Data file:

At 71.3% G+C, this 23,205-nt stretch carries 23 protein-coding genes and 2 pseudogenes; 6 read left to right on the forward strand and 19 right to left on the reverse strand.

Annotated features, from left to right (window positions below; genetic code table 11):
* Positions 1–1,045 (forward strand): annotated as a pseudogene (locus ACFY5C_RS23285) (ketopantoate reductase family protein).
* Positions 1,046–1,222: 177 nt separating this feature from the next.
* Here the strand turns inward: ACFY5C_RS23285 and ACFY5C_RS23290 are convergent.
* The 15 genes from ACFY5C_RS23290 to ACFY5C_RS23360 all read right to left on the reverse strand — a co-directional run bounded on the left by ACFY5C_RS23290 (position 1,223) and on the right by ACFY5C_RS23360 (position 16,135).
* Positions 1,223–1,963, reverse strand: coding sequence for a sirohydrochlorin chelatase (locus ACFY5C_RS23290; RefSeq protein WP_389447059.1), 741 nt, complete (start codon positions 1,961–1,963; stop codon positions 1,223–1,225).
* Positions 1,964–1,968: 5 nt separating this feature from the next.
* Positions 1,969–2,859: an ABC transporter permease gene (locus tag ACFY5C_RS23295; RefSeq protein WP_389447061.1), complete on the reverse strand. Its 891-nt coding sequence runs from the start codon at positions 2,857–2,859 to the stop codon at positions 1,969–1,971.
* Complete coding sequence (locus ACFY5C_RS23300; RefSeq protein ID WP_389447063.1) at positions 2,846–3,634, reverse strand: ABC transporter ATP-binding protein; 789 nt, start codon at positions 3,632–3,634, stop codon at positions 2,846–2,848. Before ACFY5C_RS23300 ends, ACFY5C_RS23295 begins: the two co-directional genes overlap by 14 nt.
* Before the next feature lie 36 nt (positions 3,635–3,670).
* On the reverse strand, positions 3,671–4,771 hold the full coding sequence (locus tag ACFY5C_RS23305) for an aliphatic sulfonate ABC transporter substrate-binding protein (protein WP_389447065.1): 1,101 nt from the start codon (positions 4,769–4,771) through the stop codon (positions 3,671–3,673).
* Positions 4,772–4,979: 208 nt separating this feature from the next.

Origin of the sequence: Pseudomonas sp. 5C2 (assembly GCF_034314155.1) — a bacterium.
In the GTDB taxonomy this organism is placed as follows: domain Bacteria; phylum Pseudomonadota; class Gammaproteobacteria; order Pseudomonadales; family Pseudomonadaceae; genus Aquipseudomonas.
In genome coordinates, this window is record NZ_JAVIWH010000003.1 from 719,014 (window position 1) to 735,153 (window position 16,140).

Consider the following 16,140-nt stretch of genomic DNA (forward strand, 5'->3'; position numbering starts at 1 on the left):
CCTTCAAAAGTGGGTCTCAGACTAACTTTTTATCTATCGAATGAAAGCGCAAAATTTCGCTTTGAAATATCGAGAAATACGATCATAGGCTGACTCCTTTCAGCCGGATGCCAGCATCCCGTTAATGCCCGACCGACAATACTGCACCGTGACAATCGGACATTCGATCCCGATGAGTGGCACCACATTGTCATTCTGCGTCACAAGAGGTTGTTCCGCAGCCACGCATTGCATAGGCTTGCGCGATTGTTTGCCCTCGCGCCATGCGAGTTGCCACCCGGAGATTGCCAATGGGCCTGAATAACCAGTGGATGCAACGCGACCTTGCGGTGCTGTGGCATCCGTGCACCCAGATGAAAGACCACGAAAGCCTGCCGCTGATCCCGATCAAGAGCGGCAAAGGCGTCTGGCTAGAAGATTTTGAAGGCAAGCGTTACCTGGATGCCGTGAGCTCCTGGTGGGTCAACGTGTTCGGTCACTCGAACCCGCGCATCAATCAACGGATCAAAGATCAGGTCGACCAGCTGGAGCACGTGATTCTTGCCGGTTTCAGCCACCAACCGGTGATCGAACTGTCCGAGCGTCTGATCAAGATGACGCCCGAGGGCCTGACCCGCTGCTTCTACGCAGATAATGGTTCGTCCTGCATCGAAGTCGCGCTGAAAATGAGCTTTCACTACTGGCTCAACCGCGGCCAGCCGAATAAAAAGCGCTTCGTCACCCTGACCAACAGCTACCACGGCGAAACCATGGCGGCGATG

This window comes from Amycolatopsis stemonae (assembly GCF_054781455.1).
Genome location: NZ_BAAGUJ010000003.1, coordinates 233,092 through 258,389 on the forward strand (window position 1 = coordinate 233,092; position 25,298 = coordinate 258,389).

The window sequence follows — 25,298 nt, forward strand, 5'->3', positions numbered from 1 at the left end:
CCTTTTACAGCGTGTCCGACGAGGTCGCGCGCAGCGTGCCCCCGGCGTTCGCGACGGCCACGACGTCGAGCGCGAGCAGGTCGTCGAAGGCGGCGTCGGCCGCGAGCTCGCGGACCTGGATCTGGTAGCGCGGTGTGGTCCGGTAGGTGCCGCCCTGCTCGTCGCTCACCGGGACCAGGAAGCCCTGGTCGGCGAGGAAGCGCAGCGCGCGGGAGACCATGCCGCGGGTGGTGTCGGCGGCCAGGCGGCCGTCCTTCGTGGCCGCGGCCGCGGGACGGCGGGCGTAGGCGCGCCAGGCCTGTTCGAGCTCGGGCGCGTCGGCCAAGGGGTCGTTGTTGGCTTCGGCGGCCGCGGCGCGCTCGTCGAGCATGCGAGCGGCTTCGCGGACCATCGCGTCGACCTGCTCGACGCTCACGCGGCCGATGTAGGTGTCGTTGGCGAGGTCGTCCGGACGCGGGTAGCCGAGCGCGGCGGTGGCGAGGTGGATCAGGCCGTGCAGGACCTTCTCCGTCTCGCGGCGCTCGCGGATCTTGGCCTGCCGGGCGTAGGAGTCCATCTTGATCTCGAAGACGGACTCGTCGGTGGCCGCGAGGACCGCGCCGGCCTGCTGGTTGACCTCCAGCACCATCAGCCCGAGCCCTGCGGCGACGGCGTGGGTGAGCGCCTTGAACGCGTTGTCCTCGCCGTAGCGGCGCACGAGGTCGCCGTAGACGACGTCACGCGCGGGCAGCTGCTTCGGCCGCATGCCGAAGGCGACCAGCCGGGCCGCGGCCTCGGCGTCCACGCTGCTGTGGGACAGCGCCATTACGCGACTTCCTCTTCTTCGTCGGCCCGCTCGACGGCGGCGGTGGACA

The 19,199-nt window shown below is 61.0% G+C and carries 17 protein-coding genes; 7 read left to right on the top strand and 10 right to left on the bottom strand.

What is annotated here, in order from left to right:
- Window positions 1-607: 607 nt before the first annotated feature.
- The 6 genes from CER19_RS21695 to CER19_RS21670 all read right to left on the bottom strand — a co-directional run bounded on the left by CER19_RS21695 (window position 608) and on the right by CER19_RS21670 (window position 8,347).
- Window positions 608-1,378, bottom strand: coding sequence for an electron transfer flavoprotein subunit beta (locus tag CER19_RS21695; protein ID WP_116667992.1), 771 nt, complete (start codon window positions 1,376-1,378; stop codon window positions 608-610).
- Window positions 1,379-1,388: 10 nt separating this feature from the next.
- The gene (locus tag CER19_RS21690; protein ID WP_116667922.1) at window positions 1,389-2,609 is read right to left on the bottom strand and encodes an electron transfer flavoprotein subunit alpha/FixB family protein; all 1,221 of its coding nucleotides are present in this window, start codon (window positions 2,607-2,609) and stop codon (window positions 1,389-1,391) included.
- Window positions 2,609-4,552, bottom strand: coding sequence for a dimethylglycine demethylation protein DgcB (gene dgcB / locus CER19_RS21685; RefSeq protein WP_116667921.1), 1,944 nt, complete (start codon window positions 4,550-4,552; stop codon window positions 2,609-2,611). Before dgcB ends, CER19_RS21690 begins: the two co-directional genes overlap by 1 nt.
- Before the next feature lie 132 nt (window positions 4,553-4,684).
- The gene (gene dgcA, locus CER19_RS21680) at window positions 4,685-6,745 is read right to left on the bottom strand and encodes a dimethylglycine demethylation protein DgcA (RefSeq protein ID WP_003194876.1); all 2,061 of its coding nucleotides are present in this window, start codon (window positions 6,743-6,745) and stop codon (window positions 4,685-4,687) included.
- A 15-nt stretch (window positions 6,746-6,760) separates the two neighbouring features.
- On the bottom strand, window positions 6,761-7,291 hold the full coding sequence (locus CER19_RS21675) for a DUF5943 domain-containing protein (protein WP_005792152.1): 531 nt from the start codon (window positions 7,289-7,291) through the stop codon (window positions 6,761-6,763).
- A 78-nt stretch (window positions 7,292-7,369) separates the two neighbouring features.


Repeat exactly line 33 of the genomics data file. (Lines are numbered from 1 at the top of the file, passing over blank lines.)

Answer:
- A 15-nt stretch (window positions 6,746-6,760) separates the two neighbouring features.